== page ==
Andrew: But that makes me think so for, say 20% of your revenue is it really worthy locking yourself down to a set schedule to being available to someone without having the flexibility to say, “Sorry, I just want to stay in bed. Or I want to do something else or I have this other idea I’m just in flow on. I don’t want to make a phone call.” Is it?

Susan: The answer to the question is no. It’s absolutely not worth it. But the way that I structured it, once I proved to myself that it was valuable and people would get great outcomes, the way that I structured it, is that literally and this is not an exaggeration. It takes two hours of my personal time ever week. And it’s a group call. The way that I do it. I don’t do any one-on-one calling…

Andrew: I see, so two hours is on the calendar, maybe a little bit before and for that you get 20% of your revenue and you get interaction with the real people and it keeps everything more or less theoretical. I’m imagining.

Susan: Yeah. Absolutely, plus we also have the opportunity to… One of the things baked into my coaching program is that we do a couple of retreats each year. So I, I’ll own it, I get to choose the fun place to go a couple of times a year. We’ve gone places like Hilton Head Island. I have never been to Sedona, Arizona. I’ve always wanted to go. So we are going to do one of our retreats in Sedona. So it’s actually worked out really well. I’m really enjoying it. But if I would have done it the way that you described then, hell no. No interest at all.

Andrew: Yeah. I fricking love doing these interviews. I love that every week I get to meet a collection of really smart, very accomplished entrepreneurs who I would never have an hour to spend with otherwise. And just get to know them and learn from them and at the same time some days I’m really in flow and to stop to go make a phone call is tough.

Susan: Yeah.

Andrew: You know what? You mentioned mind set. I’m wondering about your mind set. I looked at your history from the pre-interview notes that Jeremy Weiss did with you and you said all I wanted at one point of my life was to be the manager of the rental car place that I worked in. I’m thinking, why does somebody who sold candy as a kid, who had the potential to build this million dollar business, who later on built not a babysitting business but a babysitting syndicate early in your childhood, I mean after the candy, why limit yourself and say I just want to be a manager of this place?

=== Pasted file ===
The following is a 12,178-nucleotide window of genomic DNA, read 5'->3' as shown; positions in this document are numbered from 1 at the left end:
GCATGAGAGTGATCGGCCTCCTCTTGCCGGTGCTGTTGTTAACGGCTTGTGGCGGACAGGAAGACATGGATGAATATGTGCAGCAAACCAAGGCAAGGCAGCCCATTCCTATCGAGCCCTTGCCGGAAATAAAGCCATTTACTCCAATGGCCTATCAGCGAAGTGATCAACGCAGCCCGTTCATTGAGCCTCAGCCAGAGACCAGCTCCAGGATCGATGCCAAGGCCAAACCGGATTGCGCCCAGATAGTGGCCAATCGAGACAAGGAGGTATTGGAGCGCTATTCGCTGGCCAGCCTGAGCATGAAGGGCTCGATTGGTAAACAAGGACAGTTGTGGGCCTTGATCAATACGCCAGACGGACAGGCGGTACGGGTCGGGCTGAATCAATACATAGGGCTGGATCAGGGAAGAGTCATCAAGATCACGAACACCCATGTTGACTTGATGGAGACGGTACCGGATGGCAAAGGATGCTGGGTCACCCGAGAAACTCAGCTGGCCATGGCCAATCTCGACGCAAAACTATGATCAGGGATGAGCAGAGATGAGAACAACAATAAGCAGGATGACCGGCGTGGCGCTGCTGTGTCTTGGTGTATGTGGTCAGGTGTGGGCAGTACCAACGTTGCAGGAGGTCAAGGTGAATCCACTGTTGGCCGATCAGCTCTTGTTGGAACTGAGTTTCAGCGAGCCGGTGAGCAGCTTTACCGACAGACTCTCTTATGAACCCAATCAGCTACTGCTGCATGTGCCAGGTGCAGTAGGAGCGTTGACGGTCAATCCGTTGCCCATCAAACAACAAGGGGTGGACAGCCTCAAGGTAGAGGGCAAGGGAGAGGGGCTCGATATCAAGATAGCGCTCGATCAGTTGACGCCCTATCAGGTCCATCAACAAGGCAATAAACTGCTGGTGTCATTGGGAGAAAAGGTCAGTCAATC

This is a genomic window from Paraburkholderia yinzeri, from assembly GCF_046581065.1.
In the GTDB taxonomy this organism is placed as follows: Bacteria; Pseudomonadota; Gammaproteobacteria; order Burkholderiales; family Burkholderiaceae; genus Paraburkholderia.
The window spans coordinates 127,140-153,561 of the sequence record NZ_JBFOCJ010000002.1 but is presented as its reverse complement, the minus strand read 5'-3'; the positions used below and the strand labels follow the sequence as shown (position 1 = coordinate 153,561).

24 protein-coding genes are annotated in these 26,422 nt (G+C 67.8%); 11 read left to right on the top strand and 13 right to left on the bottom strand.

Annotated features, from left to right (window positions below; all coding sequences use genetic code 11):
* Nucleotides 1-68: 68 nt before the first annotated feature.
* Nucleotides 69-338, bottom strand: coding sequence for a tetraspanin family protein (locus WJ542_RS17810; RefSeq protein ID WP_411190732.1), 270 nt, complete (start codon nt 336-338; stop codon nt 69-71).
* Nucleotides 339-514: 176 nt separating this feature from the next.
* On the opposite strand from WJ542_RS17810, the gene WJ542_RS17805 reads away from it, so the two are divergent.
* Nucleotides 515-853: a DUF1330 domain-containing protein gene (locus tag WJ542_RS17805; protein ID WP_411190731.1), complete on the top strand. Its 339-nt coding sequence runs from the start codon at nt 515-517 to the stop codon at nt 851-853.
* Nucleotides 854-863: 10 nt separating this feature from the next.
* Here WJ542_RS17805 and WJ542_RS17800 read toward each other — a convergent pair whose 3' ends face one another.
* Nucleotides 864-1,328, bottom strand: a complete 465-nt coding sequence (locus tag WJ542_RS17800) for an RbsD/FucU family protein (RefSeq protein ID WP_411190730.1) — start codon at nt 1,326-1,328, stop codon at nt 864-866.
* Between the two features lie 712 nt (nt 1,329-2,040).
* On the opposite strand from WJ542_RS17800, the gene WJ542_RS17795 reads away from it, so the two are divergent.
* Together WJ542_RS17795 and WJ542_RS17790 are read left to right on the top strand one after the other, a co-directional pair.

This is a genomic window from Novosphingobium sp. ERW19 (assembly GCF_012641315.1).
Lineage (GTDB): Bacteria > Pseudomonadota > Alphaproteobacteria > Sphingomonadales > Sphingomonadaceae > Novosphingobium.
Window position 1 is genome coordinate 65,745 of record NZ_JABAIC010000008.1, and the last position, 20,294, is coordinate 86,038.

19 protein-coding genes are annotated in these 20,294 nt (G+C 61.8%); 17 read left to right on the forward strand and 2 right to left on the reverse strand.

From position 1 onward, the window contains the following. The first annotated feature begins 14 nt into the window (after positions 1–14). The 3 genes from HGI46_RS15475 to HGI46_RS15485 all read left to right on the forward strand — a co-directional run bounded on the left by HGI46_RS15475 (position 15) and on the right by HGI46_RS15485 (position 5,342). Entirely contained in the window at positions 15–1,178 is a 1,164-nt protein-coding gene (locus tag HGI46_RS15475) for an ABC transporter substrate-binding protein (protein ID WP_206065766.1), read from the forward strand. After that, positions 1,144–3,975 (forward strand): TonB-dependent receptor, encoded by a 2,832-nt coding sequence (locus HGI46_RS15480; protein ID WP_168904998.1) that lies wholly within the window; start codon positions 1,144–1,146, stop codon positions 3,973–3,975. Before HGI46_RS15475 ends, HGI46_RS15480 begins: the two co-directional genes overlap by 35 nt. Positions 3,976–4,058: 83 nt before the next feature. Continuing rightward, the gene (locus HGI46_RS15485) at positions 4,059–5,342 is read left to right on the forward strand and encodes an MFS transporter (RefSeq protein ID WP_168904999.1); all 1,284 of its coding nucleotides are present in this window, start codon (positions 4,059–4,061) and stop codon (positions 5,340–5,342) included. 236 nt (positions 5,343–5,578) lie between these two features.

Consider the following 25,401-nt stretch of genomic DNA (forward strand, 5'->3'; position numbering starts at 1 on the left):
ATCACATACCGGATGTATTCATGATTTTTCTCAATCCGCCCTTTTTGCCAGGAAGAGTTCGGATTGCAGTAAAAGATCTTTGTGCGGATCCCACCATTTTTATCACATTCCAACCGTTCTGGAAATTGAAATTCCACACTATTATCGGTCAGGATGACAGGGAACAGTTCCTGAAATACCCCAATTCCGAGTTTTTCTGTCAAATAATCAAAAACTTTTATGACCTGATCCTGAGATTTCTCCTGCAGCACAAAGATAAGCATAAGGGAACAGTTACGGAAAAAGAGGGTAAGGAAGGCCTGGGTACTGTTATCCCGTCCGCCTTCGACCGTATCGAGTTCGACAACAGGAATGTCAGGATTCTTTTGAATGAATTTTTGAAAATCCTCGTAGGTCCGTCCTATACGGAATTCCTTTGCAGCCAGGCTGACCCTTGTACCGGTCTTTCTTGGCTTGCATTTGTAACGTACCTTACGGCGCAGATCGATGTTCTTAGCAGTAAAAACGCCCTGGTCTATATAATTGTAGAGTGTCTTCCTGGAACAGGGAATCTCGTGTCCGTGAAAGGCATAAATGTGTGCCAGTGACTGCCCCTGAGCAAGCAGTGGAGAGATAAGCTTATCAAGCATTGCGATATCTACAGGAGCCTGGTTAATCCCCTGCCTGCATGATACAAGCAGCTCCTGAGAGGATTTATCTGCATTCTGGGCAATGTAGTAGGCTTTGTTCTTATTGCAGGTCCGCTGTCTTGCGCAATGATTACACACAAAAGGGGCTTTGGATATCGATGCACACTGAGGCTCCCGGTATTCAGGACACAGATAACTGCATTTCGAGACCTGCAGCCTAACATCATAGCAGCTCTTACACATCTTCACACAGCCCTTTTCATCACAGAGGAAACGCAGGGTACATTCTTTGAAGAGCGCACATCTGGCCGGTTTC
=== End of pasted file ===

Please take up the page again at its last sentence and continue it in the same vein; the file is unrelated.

Susan: My grandmother. Oftentimes beliefs are instilled upon us. Right? I was always entrepreneurial, obviously. I started three businesses by the time I was 13 and that was something that was very appealing to me. Even when I worked in corporate America, I still always had a little something cooking on the side. But my grandmother who raised me, was a product of the Depression and she was Irish. And she had come over and emigrated from Ireland and so there were other forms of scarcity associated with that. Her philosophy was you go to work for a company and you have a secure job and you work hard for them all your life, and then you will have a nice pension when you retire. And that was something that she had ingrained in me and ingrained in me and so it was a belief that was instilled upon me and I bought into it for a long time.

Andrew: And then what happened?

Susan: And then I basically worked myself up the ladder at Hertz Rental Car and I found myself in Park Ridge, New Jersey at the corporate headquarters, a director level position. I basically was travelling three weeks out of every month. I would leave New Jersey or Manhattan is where I lived, I would leave my apartment on a Sunday afternoon and I would fly to some destination city in North America. I would stay all week a in a hotel and I would come home Friday night and do it all over again on Sunday afternoon.

I did that for two years and I realized that it wasn’t where I wanted to be and it wasn’t what I wanted to be doing. It kind of dawned on… I would say that I climbed the corporate ladder and I took a look around and decided that I did not really like what I saw and I climbed back down and said all right, I did it her way and now I am going to do it my way.

Andrew: You got into real estate and then 2008 happens. What happened to you in 2008?

I think by the way, for the audience, I want to get back into how Susan built her current business because I think that is what you guys are here to learn. How she got her customers, how she built her funnel. This is going to bring up an issue that I think keeps a lot people from either starting their businesses where they teach or giving it everything they have. I’ll explain why this is so important. But, what happened in 2008?

Susan: Well I mean the economic disaster, in my lifetime, complete mortgage melt down. The reason it affected me so greatly, was number one, not only was I a real estate investor and I had real estate holdings that rapidly declined in value, but I also kind of saw my area of expertise in real estate investing on the funding and financing side. And so I while I was investing in real estate I also had started a mortgage company working exclusively with real estate investors here in Colorado, where I live. At one time for a couple of years we were the number one mortgage company that worked with real estate investors. We did more investment funding in our area than any other mortgage company.